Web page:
Radical Act captured legendary bands like Bikini Kill and Portland’s own Team Dresch. What inspired you back then?

I was 22. I was really into how women were changing musical culture. I describe the film as pro-women-in-rock propaganda.

Yet you shelved it for 15 years. What happened?

It was my senior project at Antioch, and showed at the LA Gay and Lesbian Film Festival. And then, within a few weeks, I started law school.

 

Now you’re a federal public defender. What do you do?

I represent people who don’t have resources to hire their own lawyer. Being a documentarian was great training. You find people, interview them, and put together a story that advances a point of view.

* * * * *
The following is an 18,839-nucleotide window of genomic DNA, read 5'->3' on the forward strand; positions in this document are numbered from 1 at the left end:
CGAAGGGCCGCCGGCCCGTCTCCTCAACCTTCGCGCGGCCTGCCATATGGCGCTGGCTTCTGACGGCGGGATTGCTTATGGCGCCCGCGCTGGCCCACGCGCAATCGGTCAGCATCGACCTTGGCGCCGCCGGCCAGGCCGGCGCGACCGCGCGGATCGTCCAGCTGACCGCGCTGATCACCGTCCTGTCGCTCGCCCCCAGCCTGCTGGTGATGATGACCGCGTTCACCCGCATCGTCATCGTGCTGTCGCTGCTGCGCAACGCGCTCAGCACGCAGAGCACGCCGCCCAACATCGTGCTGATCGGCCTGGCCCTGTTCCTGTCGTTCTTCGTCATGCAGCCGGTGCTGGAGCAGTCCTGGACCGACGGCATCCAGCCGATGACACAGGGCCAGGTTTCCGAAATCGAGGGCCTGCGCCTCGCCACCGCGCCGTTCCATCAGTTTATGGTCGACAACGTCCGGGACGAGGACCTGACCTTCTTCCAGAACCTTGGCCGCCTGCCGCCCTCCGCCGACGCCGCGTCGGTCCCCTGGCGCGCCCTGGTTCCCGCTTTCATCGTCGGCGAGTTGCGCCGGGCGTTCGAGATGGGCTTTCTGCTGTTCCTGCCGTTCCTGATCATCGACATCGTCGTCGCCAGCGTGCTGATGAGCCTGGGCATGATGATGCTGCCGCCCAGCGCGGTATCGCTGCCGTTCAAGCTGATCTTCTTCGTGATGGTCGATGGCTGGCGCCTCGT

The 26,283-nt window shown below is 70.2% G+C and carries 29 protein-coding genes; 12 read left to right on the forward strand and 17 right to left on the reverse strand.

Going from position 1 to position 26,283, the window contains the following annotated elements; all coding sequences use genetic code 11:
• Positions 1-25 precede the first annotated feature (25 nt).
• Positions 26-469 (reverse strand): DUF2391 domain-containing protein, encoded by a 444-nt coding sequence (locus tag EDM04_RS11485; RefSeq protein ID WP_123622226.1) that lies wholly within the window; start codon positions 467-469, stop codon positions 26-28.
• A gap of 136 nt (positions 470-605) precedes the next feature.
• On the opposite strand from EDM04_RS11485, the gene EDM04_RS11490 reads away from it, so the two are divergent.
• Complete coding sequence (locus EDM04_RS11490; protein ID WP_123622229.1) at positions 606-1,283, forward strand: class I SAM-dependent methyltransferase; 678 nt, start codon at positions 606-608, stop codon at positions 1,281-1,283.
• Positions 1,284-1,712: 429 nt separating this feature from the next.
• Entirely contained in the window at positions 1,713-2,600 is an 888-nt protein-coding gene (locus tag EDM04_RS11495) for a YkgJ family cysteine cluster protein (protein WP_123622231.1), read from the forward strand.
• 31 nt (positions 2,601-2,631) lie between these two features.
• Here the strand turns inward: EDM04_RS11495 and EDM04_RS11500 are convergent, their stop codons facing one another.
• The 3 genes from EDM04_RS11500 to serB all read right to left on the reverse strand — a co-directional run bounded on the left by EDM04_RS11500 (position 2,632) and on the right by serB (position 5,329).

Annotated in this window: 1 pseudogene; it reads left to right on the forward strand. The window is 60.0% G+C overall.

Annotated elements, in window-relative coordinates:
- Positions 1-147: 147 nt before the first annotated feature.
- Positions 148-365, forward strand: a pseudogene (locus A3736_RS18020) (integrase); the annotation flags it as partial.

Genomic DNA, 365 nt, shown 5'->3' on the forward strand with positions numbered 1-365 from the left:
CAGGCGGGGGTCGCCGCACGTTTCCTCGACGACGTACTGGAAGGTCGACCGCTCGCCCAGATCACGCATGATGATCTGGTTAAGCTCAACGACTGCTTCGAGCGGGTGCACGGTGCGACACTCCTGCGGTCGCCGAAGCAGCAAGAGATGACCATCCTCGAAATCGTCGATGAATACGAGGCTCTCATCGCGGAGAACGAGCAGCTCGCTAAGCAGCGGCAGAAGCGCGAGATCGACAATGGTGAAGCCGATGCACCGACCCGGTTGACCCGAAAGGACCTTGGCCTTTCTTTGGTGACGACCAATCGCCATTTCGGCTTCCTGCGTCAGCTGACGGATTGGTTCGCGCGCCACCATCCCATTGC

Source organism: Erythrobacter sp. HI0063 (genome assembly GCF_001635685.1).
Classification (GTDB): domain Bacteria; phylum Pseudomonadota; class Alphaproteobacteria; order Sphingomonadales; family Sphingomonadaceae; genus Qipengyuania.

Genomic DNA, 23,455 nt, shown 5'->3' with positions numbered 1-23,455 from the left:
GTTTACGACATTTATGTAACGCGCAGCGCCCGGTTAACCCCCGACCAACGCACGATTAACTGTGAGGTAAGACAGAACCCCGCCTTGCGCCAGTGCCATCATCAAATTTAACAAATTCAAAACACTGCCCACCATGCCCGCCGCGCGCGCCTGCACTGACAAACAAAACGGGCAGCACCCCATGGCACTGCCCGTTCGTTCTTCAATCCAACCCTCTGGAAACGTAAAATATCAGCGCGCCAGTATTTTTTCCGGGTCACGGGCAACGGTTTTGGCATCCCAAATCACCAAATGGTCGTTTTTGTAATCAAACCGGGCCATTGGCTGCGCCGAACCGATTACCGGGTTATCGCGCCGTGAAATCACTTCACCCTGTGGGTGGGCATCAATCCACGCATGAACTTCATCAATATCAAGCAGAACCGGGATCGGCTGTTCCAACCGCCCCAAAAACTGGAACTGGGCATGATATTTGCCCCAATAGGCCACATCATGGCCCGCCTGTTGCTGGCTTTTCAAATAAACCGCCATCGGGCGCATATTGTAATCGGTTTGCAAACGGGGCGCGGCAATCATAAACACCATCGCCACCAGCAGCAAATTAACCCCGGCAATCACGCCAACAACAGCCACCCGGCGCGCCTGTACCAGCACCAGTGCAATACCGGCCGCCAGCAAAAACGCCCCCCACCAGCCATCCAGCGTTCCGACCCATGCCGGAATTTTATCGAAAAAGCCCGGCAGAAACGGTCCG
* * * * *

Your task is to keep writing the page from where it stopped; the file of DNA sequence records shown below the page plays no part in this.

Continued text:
Radical Act seems like an artifact of pre-Internet, DIY culture. What do you remember?

Kids wanted to write zines, shoot documentaries on video, or release seven-inch records. I carried this dusty case with a huge Rolodex in it. I went to Kinko’s, grabbed a piece of paper, and wrote “RADICAL ACT” in Wite-Out. There was nothing self-conscious about it—it was just what you did.

Does playing guitar in a band still constitute a “radical act”?

There’s no novelty in it anymore. But I think women, in general, still have something different to say musically.

Do you still go to rock shows? If I have a hard day, I want to be in front of a band that night. The problem is, I pretty much have to be home by 10:30. I see a lot of great opening acts.

Radical Act is available from Portland’s millionmoviesaminute.com and will screen during the NW Film Center’s Reel Music festival, Jan 7–Feb 6.